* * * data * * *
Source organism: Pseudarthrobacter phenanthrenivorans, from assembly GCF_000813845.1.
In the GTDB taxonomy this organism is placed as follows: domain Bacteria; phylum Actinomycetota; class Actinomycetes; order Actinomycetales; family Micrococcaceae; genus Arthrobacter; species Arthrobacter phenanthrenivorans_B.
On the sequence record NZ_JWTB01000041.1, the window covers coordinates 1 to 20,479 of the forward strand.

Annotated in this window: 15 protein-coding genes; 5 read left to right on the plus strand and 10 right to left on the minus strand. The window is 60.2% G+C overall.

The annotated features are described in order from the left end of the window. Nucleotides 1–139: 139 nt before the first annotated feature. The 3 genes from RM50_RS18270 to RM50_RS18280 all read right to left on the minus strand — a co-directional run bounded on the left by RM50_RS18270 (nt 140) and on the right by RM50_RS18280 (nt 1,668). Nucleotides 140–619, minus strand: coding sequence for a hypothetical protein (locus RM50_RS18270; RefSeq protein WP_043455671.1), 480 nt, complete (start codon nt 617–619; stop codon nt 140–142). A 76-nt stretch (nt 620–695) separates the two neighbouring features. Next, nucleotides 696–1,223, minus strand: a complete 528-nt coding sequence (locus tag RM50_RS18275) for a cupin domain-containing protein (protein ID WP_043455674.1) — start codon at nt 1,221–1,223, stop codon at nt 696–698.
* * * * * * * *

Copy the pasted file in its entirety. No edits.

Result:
Source organism: Pseudarthrobacter phenanthrenivorans, from assembly GCF_000813845.1.
In the GTDB taxonomy this organism is placed as follows: domain Bacteria; phylum Actinomycetota; class Actinomycetes; order Actinomycetales; family Micrococcaceae; genus Arthrobacter; species Arthrobacter phenanthrenivorans_B.
On the sequence record NZ_JWTB01000041.1, the window covers coordinates 1 to 20,479 of the forward strand.

Annotated in this window: 15 protein-coding genes; 5 read left to right on the plus strand and 10 right to left on the minus strand. The window is 60.2% G+C overall.

The annotated features are described in order from the left end of the window. Nucleotides 1–139: 139 nt before the first annotated feature. The 3 genes from RM50_RS18270 to RM50_RS18280 all read right to left on the minus strand — a co-directional run bounded on the left by RM50_RS18270 (nt 140) and on the right by RM50_RS18280 (nt 1,668). Nucleotides 140–619, minus strand: coding sequence for a hypothetical protein (locus RM50_RS18270; RefSeq protein WP_043455671.1), 480 nt, complete (start codon nt 617–619; stop codon nt 140–142). A 76-nt stretch (nt 620–695) separates the two neighbouring features. Next, nucleotides 696–1,223, minus strand: a complete 528-nt coding sequence (locus tag RM50_RS18275) for a cupin domain-containing protein (protein ID WP_043455674.1) — start codon at nt 1,221–1,223, stop codon at nt 696–698.